To see the orphan pages go to Page Explorer > click on Links > select Orphan pages
Here is the screenshot for your reference:
Or to access the orphan pages, go to site audit > click on all issues.
If your site has orphan pages you would be able to view them under the Orphan Page header. Check the below screenshot:
D. Find Orphan Pages via Semrush
If you use Semrush, it has the Site Audit feature where you can identify your orphan pages.
- Set up “Site Audit” and run a scan.
- Go to Issues > Select an Issue.
- Check the “Notices” section; you’ll find Orphaned Pages there.
See it yourself:
Make sure you’ve added your site as the project in this SEO tool.
E. Find Orphan Pages via Screaming Frog
Screaming Frog uses data from your XML sitemap, Google Analytics, and Search Console to help you find orphaned pages.
Do note that this is only available for licensed users. So if you don’t have SEO Spider License, consider finding the orphan pages manually (via ‘Method A’ discussed earlier).
If you have the license, follow these steps:
1. Connect Your Site
- Go to Configuration > Spider > Crawl.
- Check ‘Crawl Linked XML Sitemaps’.
- Check ‘Crawl These Sitemaps.
2. Connect GA
- Go to Configuration > API Access > Google Analytics 4.
- Connect to the Google Account that has access to your GA4 account, and finish the necessary steps.
- Once done, go to Configuration > API Access > Google Analytics 4.
- Choose ‘Organic Traffic.’
- Then, go to the ‘General’ tab and check ‘Crawl New URLs Discovered in Google Analytics.’
3. Connect Google Search Console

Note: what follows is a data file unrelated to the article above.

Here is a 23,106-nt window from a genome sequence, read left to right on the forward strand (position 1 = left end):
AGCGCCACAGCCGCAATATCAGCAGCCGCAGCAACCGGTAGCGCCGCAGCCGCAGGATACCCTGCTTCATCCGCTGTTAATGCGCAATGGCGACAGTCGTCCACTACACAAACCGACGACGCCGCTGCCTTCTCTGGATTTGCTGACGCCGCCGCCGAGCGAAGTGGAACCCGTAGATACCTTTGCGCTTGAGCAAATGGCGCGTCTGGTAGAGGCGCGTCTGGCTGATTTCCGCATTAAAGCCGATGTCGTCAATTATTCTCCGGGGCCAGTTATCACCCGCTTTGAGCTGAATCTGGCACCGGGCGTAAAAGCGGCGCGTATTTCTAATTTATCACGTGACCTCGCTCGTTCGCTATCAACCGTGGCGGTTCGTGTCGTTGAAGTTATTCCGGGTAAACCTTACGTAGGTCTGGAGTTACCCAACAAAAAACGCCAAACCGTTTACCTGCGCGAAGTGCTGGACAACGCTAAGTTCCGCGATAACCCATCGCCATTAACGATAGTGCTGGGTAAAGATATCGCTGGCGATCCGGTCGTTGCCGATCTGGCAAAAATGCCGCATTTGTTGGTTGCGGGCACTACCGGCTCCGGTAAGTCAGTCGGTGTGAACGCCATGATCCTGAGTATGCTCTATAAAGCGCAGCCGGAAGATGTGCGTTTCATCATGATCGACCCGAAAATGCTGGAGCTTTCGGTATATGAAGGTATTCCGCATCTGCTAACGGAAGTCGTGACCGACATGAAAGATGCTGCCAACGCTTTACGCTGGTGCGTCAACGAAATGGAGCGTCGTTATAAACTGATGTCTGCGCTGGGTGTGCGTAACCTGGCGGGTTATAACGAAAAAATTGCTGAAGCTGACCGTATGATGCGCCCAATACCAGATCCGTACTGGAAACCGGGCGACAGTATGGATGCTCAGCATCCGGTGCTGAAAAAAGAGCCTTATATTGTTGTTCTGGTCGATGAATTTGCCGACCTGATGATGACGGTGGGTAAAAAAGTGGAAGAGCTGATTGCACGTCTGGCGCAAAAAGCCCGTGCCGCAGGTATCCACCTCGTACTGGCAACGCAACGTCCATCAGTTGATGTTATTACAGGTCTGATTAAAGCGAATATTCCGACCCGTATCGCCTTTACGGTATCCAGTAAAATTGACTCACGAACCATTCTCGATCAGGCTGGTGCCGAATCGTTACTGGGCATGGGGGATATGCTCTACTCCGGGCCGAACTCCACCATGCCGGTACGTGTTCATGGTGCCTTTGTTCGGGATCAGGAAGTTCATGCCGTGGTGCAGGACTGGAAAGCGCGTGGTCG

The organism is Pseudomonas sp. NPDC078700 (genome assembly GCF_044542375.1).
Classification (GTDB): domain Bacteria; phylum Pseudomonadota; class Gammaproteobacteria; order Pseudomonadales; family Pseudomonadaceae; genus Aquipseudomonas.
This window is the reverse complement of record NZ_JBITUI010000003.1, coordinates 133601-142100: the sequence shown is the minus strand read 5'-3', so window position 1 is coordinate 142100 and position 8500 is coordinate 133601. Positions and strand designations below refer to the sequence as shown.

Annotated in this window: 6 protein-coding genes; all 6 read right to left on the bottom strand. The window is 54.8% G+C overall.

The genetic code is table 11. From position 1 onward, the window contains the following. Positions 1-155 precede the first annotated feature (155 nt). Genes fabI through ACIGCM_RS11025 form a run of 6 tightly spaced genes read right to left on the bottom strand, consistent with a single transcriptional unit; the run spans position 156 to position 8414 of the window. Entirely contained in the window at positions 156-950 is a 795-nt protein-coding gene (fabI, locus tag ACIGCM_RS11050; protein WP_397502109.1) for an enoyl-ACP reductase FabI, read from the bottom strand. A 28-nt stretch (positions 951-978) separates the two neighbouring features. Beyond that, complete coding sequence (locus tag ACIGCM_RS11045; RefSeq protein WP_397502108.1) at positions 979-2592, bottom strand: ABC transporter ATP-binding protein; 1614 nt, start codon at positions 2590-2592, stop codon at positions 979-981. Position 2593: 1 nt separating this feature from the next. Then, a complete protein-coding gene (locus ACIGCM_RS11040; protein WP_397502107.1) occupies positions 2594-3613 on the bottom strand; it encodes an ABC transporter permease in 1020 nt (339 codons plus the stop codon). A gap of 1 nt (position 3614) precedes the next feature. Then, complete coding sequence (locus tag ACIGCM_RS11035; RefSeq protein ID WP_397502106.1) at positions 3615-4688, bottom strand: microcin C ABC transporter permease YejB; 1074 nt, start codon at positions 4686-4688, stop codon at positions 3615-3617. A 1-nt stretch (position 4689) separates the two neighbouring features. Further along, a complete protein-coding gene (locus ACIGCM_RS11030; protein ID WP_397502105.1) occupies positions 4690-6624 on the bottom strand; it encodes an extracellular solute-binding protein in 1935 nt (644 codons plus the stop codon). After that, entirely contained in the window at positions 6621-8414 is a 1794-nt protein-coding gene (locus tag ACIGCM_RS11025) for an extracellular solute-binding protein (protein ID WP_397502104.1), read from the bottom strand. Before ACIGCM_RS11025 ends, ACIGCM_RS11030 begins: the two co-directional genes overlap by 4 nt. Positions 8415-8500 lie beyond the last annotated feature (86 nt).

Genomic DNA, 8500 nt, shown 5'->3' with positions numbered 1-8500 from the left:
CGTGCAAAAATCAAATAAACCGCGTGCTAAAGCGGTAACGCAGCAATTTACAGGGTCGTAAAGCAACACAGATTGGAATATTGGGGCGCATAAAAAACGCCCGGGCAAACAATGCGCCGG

Although the data from GA4 is adequate, connecting Google Search Console helps to identify orphan pages that are getting search impressions but have no internal links.
This is how you can do it:
- Go to Configuration > API Access > Google Search Console.
- Connect to the Google Account the same way as GA4.
- Under the ‘User Account’ tab, select the right account.
- Under the ‘Search Analytics’ tab, check ‘Crawl New URLs Discovered in Google Search Console.’
4. Crawl Your Website
- Open the SEO Spider, paste your website URL in the search box, and hit ‘Start.’
- Wait until the crawl reaches 100%.
- Then, click on ‘Crawl Analysis’ from the menu and open ‘Configure.’
- Make sure that ‘Sitemaps,’ Analytics,’ and ‘Search Console’ are selected.
- Then, open ‘Crawl Analysis’ from the menu and hit ‘Start.’
- Wait until the Analysis progress bar is completed.
5. Extract and Analyse Orphan URLs
- Now, you’ll see the top left section is populated by a lot of new fields.
- Navigate to Reports > Orphan Pages in the menu.
How to Fix Orphan Pages
Now that you’ve found the orphaned pages on your website, it’s time to fix them. You can pick among four different options to do this:
1. Link Internally